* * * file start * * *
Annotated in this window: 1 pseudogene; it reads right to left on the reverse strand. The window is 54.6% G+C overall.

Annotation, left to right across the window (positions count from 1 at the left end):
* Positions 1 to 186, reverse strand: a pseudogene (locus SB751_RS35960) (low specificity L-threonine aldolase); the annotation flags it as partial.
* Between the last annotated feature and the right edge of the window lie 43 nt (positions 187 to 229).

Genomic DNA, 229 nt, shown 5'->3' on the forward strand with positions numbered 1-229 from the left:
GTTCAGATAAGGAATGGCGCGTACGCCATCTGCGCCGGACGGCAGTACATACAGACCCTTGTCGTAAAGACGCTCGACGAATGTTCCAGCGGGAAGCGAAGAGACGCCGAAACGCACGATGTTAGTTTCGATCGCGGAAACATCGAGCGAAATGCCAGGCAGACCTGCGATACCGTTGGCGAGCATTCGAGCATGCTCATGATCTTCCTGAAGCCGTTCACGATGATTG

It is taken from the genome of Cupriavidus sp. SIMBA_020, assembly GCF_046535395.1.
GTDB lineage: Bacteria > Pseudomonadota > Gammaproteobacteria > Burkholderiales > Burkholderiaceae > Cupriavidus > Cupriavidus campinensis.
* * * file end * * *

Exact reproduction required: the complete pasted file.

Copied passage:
Annotated in this window: 1 pseudogene; it reads right to left on the reverse strand. The window is 54.6% G+C overall.

Annotation, left to right across the window (positions count from 1 at the left end):
* Positions 1 to 186, reverse strand: a pseudogene (locus SB751_RS35960) (low specificity L-threonine aldolase); the annotation flags it as partial.
* Between the last annotated feature and the right edge of the window lie 43 nt (positions 187 to 229).

Genomic DNA, 229 nt, shown 5'->3' on the forward strand with positions numbered 1-229 from the left:
GTTCAGATAAGGAATGGCGCGTACGCCATCTGCGCCGGACGGCAGTACATACAGACCCTTGTCGTAAAGACGCTCGACGAATGTTCCAGCGGGAAGCGAAGAGACGCCGAAACGCACGATGTTAGTTTCGATCGCGGAAACATCGAGCGAAATGCCAGGCAGACCTGCGATACCGTTGGCGAGCATTCGAGCATGCTCATGATCTTCCTGAAGCCGTTCACGATGATTG

It is taken from the genome of Cupriavidus sp. SIMBA_020, assembly GCF_046535395.1.
GTDB lineage: Bacteria > Pseudomonadota > Gammaproteobacteria > Burkholderiales > Burkholderiaceae > Cupriavidus > Cupriavidus campinensis.